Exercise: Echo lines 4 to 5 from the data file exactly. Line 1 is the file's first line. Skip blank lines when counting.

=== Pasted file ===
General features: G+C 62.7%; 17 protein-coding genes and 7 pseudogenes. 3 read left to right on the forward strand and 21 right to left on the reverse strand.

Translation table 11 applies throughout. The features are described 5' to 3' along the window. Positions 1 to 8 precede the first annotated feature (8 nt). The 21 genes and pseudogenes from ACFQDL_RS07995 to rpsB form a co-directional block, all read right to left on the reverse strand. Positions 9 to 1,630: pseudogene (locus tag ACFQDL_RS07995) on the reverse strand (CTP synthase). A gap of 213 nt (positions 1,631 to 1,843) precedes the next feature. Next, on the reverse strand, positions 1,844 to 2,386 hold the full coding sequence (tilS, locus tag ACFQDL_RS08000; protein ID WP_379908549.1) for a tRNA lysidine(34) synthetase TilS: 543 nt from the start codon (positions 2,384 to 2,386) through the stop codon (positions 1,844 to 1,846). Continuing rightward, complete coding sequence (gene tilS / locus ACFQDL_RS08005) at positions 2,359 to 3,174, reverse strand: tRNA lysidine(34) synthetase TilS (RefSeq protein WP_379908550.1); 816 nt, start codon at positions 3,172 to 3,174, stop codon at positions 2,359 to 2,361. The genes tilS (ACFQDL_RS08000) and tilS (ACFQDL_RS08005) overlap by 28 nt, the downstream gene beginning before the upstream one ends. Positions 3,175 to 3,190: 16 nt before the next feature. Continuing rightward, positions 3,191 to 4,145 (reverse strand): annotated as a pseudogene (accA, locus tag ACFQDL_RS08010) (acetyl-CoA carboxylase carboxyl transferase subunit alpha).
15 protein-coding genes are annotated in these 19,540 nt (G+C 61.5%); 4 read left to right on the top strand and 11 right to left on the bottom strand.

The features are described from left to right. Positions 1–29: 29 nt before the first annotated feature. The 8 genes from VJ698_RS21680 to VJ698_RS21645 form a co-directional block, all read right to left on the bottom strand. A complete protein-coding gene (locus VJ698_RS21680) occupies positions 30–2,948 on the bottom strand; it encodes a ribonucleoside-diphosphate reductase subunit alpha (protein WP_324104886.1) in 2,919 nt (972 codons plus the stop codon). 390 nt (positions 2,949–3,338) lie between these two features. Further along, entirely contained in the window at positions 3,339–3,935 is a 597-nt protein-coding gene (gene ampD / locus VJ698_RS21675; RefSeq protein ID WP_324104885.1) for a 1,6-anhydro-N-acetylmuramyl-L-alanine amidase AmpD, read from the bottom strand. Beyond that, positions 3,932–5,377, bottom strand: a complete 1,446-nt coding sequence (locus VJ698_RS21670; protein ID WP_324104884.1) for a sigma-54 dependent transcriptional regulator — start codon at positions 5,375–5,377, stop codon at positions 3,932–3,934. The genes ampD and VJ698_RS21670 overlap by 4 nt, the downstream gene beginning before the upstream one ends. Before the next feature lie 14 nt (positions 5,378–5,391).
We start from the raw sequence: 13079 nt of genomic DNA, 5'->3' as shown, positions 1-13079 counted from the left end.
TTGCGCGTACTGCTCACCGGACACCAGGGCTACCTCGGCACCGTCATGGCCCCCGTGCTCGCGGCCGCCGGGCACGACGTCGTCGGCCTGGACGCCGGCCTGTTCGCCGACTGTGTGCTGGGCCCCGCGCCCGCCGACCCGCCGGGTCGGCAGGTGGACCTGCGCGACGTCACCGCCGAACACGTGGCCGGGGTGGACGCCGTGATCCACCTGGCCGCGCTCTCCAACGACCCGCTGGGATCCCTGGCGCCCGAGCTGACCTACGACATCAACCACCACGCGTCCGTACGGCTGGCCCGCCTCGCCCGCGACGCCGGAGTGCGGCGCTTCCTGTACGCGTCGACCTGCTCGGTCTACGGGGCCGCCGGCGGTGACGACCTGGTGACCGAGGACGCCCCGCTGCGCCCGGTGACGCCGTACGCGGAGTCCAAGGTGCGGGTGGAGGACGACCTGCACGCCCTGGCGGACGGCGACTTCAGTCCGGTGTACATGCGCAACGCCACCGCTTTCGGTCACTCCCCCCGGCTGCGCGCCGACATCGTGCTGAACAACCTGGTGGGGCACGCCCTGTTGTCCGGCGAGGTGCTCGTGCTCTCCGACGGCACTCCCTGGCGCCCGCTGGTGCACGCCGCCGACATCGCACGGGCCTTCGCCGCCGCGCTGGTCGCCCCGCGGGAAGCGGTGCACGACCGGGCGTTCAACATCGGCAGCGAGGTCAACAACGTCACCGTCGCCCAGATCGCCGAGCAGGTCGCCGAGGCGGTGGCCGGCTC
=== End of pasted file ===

The features are described from left to right. Positions 1–29: 29 nt before the first annotated feature. The 8 genes from VJ698_RS21680 to VJ698_RS21645 form a co-directional block, all read right to left on the bottom strand. A complete protein-coding gene (locus VJ698_RS21680) occupies positions 30–2,948 on the bottom strand; it encodes a ribonucleoside-diphosphate reductase subunit alpha (protein WP_324104886.1) in 2,919 nt (972 codons plus the stop codon). 390 nt (positions 2,949–3,338) lie between these two features. Further along, entirely contained in the window at positions 3,339–3,935 is a 597-nt protein-coding gene (gene ampD / locus VJ698_RS21675; RefSeq protein ID WP_324104885.1) for a 1,6-anhydro-N-acetylmuramyl-L-alanine amidase AmpD, read from the bottom strand. Beyond that, positions 3,932–5,377, bottom strand: a complete 1,446-nt coding sequence (locus VJ698_RS21670; protein ID WP_324104884.1) for a sigma-54 dependent transcriptional regulator — start codon at positions 5,375–5,377, stop codon at positions 3,932–3,934. The genes ampD and VJ698_RS21670 overlap by 4 nt, the downstream gene beginning before the upstream one ends. Before the next feature lie 14 nt (positions 5,378–5,391).
We start from the raw sequence: 13079 nt of genomic DNA, 5'->3' as shown, positions 1-13079 counted from the left end.